The role of calcium and CaMKII in sleep

Front Syst Neurosci. 2022 Dec 22:16:1059421. doi: 10.3389/fnsys.2022.1059421. eCollection 2022.


Sleep is an evolutionarily conserved phenotype shared by most of the animals on the planet. Prolonged wakefulness will result in increased sleep need or sleep pressure. However, its mechanisms remain elusive. Recent findings indicate that Ca2+ signaling, known to control diverse physiological functions, also regulates sleep. This review intends to summarize research advances in Ca2+ and Ca2+/calmodulin-dependent protein kinase II (CaMKII) in sleep regulation. Significant changes in sleep phenotype have been observed through calcium-related channels, receptors, and pumps. Mathematical modeling for neuronal firing patterns during NREM sleep suggests that these molecules compose a Ca2+-dependent hyperpolarization mechanism. The intracellular Ca2+ may then trigger sleep induction and maintenance through the activation of CaMKII, one of the sleep-promoting kinases. CaMKII and its multisite phosphorylation status may provide a link between transient calcium dynamics typically observed in neurons and sleep-wake dynamics observed on the long-time scale.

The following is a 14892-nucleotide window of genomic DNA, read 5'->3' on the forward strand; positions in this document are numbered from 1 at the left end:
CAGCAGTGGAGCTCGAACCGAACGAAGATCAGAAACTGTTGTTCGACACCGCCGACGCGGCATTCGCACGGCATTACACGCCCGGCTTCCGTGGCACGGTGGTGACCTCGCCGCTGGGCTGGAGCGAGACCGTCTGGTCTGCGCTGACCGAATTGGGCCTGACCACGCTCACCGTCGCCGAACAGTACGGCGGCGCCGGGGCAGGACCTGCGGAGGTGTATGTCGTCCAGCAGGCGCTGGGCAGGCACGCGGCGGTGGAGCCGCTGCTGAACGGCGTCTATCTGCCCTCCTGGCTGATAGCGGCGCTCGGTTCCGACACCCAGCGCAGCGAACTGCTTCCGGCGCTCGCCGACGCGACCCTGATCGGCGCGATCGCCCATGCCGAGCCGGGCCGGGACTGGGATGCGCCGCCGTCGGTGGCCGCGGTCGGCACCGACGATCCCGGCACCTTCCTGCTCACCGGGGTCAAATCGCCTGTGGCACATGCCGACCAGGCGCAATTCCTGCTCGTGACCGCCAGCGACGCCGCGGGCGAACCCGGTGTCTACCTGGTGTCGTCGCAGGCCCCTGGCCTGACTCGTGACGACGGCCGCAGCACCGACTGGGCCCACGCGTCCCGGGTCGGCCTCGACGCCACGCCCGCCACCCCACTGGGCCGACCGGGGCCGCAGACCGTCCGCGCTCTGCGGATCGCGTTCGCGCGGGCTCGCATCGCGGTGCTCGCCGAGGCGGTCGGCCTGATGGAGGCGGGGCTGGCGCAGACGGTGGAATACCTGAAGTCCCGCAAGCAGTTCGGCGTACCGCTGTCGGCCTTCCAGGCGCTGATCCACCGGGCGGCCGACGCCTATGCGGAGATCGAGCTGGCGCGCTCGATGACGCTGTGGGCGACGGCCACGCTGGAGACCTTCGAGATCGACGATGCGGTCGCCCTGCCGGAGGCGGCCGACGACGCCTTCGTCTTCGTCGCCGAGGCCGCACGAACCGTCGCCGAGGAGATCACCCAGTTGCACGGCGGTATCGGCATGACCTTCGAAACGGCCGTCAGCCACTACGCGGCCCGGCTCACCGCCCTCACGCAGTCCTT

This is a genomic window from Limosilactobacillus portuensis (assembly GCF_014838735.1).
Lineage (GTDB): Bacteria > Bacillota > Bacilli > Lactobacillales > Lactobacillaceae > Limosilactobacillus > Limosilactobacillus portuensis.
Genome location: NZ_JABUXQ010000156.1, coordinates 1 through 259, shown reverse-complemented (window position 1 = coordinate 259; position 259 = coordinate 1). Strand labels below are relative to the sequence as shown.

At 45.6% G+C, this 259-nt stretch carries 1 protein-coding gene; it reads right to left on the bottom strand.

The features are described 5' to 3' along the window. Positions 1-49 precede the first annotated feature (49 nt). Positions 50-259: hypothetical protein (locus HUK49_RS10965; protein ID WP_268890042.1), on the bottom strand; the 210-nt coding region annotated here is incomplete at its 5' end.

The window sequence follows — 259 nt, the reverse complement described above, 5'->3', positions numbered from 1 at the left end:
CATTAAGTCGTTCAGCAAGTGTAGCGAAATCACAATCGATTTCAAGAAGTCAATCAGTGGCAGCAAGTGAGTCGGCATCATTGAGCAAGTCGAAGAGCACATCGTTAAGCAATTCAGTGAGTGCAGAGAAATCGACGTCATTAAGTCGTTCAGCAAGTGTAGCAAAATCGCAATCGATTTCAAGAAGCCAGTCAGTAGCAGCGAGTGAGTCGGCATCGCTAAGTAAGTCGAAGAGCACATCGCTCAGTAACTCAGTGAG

Keywords: Ca2+-dependent hyperpolarization; CaMKII; NREM sleep; calcium; phosphorylation; sleep-promoting kinase.

Publication types

  • Review